Toronto Raptors v Los Angeles Clippers

The scariest thing for the Los Angeles Clippers is that the Chris Paul and Blake Griffin era has peaked, that the Doc Rivers hiring didn’t really make them a better team, and that losing in the conference semifinals is as good as it gets for them, which means pretty soon it’s time to start over.

The numbers suggest nothing has changed since Rivers arrived via trade from the Boston Celtics, sending a first round draft pick for him, and putting Rivers in full control of basketball decisions within the organization. The ownership change seemed to strengthen his standing in the team. But while Rivers continues to ride the glory days of winning an NBA championship with a team of experienced stars doing the heavy lifting, most of his choices for players to put around Paul and Griffin haven’t really worked out.

The Clippers changed the moment Blake Griffin started playing, but they started winning when Paul arrived. They made the playoffs (conference semifinals) in 2012 for the first time since 2006, and began a streak of five postseason appearances, something the franchise has never seen. Not in Buffalo, not in San Diego, not in Los Angeles. They’ve become the best team in the city of Los Angeles, but with nothing but player posters to show for it.

In 2013, still coached by Vinny Del Negro, the Clippers were stunned in the first round by the Memphis Grizzlies, and so the way out was shown to the head coach, with Paul reportedly helping show him the door. Rivers came and got absolute power. All that’s happened since is him complaining about his players when the Clippers don’t do well, nepotism giving his son Austin Rivers an NBA career, while the team has remained an athletic, often fun to watch group, but with the same intelligence and decision making problems that were there before Rivers arrived. Shuffling bench players around Paul and Griffin hasn’t really changed anything. The conference semifinal, including an epic collapse against the Houston Rockets in 2015, is a ceiling that’s never been breached.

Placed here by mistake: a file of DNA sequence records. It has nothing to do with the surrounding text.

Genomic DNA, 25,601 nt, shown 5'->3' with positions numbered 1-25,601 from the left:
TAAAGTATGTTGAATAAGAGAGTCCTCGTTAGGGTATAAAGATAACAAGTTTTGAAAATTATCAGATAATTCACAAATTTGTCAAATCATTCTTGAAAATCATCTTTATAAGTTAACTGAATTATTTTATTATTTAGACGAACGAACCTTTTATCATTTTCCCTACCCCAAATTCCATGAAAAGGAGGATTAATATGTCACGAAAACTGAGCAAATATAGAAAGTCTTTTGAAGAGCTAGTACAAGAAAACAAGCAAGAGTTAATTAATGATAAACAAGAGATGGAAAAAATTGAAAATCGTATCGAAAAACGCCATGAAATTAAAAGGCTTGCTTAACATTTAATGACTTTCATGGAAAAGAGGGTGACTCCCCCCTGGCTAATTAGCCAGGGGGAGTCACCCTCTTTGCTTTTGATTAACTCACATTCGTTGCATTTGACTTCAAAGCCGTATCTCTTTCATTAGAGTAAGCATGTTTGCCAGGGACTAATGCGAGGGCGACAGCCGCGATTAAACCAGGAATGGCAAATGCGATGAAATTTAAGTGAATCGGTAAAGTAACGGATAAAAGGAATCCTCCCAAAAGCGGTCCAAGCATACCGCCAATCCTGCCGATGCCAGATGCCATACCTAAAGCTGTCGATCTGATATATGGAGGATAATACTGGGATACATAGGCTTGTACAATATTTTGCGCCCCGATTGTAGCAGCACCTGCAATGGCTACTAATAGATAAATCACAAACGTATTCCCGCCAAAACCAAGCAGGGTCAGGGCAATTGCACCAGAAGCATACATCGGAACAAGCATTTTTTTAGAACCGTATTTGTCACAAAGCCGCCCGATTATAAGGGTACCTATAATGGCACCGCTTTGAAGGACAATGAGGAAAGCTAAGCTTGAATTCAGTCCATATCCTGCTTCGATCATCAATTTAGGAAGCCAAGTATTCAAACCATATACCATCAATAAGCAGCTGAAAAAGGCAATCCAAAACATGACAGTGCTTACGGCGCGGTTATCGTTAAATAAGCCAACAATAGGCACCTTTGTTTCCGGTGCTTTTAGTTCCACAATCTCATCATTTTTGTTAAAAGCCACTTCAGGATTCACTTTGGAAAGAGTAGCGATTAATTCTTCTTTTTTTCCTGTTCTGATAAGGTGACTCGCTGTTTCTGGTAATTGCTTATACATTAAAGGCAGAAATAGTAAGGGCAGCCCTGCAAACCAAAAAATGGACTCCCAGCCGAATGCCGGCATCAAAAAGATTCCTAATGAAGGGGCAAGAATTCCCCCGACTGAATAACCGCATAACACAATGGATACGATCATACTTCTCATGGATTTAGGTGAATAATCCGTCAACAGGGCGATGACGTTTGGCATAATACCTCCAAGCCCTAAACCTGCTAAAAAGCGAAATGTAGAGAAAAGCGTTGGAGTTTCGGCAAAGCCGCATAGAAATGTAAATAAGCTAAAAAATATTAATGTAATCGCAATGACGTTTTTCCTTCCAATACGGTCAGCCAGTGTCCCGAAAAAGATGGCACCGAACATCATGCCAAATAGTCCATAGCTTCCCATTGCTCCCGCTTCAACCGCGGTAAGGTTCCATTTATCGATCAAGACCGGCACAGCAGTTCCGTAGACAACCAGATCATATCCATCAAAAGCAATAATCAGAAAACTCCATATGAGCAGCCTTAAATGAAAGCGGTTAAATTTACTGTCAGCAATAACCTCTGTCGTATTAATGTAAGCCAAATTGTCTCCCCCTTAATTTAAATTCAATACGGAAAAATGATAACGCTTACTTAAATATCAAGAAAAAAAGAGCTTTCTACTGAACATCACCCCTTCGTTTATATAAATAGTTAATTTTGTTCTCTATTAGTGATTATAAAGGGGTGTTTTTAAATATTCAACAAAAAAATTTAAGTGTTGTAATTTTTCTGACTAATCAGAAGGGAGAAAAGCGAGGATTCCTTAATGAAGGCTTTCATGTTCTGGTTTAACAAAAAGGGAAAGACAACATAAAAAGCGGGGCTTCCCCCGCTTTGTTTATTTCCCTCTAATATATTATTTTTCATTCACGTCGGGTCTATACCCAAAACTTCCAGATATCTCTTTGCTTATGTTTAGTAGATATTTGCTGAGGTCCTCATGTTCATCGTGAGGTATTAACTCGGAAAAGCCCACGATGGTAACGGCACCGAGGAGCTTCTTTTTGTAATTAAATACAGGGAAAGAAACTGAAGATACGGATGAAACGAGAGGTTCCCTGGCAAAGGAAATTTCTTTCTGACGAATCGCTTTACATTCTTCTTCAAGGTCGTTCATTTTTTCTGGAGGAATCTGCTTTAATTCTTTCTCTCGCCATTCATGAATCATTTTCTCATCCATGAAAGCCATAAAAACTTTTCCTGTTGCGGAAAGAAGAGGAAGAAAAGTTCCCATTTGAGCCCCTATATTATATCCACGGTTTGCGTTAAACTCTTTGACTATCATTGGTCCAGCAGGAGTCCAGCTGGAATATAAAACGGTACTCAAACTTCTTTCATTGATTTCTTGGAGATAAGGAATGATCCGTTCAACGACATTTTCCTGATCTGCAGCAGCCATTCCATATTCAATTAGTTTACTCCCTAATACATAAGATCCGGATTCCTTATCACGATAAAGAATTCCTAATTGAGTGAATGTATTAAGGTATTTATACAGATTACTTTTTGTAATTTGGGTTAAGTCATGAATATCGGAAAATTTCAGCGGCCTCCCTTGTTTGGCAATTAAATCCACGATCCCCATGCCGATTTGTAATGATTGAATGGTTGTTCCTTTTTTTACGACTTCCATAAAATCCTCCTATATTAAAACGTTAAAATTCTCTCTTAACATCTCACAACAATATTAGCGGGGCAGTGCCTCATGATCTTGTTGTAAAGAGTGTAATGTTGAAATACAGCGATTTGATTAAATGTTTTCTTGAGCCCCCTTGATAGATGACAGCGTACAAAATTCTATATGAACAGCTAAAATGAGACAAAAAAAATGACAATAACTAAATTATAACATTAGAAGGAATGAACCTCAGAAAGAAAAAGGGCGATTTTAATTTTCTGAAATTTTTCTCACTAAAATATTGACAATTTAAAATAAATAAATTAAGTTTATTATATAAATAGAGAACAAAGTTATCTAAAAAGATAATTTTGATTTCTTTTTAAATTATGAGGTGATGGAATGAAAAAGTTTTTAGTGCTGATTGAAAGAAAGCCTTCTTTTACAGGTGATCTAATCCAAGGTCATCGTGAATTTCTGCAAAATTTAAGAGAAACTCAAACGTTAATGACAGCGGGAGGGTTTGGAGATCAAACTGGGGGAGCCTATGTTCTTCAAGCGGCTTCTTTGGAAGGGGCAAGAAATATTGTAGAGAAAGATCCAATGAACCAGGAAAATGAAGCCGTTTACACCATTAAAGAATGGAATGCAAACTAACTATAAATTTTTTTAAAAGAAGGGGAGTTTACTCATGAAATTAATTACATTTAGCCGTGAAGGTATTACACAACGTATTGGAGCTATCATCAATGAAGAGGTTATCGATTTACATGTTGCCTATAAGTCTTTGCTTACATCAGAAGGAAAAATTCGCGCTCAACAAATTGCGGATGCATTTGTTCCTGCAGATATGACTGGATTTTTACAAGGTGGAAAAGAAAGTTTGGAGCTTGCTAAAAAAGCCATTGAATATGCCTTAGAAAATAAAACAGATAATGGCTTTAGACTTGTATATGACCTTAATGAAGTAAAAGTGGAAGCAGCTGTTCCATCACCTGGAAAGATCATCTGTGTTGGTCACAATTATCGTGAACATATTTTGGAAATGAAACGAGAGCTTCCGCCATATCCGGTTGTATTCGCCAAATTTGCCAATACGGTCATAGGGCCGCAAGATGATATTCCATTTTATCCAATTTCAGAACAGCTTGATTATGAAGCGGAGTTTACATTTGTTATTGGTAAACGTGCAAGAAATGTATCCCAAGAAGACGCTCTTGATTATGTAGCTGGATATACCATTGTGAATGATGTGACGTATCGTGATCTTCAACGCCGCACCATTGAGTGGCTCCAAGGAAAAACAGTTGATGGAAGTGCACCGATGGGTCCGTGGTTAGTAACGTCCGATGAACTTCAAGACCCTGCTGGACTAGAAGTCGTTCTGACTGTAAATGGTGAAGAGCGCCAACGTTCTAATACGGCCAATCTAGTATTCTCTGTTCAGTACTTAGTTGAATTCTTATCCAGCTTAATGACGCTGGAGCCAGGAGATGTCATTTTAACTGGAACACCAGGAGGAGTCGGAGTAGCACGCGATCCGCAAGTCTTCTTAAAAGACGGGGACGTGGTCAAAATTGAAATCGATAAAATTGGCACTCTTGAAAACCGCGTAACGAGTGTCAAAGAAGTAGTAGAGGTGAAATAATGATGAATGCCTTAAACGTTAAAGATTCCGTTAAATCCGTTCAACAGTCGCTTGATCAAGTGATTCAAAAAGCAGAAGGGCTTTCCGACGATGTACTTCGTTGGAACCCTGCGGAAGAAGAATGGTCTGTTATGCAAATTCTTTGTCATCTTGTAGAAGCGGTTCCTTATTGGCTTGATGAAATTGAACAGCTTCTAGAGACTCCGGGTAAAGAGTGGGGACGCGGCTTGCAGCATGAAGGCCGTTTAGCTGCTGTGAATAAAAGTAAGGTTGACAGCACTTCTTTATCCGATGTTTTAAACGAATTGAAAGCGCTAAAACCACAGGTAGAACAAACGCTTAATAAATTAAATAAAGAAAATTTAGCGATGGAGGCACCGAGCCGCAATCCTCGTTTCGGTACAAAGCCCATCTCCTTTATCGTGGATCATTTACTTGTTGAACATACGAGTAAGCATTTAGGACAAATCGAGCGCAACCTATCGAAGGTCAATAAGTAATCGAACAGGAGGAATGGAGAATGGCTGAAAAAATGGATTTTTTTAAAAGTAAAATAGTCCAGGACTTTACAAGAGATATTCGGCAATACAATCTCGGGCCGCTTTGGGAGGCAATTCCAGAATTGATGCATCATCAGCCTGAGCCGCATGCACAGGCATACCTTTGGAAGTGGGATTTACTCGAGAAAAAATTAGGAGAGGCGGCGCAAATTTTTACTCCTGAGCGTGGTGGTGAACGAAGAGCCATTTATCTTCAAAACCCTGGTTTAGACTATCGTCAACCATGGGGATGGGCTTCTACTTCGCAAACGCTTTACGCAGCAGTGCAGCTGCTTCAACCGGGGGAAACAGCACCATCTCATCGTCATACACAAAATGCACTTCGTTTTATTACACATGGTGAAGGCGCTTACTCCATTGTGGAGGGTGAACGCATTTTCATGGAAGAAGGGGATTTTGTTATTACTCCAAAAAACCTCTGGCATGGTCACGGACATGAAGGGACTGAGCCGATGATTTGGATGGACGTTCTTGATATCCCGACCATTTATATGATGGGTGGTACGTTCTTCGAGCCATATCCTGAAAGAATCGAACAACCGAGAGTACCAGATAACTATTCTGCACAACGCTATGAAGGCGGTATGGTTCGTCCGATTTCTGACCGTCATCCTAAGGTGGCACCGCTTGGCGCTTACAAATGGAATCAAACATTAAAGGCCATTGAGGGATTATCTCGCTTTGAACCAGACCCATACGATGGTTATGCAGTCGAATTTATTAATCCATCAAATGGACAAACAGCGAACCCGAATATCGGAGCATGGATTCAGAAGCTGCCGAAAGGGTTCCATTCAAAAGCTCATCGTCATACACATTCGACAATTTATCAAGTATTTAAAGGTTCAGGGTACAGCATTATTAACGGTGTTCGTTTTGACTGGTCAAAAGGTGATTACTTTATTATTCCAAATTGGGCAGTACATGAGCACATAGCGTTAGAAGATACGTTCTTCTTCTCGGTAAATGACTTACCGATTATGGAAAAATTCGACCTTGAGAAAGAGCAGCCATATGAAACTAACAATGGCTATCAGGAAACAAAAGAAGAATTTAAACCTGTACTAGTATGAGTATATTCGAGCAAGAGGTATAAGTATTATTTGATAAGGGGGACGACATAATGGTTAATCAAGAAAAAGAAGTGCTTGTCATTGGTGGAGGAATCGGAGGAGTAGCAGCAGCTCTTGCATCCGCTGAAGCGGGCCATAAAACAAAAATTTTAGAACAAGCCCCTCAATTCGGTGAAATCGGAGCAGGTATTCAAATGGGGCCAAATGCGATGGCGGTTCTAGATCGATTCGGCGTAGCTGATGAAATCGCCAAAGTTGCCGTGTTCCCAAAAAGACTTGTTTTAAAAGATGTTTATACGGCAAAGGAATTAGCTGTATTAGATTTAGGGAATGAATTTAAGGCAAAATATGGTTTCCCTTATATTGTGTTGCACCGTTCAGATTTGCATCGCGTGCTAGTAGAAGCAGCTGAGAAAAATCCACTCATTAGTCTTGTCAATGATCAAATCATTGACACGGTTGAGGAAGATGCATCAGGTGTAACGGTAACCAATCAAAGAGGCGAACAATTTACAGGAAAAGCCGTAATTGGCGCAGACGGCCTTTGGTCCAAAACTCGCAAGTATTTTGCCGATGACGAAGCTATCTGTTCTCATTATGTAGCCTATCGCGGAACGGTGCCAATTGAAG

Chris Paul is 31. He can leave at the end of this season, and opting out makes sense considering the salary cap rising, if he has a healthy and productive season. Griffin, four years younger, is constantly attached to trades linking him to the Oklahoma City Thunder, despite Rivers denying it. He can also opt out of his deal at the end of this season, and he will, unless the injuries from last season (And for more than that with Paul) return, and he doesn’t seem as valuable again.

The problem for the Clippers is that they only seem to be getting older, not wiser, with different players around DeAndre Jordan, Paul, Griffin and J.J. Redick, who is also a free agent at the end of the season. Jamal Crawford got a raise despite declining as a player. Paul Pierce should retire. For some reason Austin Rivers is making $11 million a season. Raymond Felton, Brandon Bass, Marreese Speights, Alan Anderson. It doesn’t seem like the Clippers really improved, only added a bit of depth.

Maybe the decay process has already began. They won 53 games last season, and winning 64.6% of their games is their lowest in the last four seasons. Not much of a change, but they can’t seem to even bother the Golden State Warriors. No matter what they do, the premise, the ability, and the final result stays the same. If this year doesn’t offer a change, not to mention a good reason for Paul and Griffin to stay, Rivers might have to make room for someone new too.

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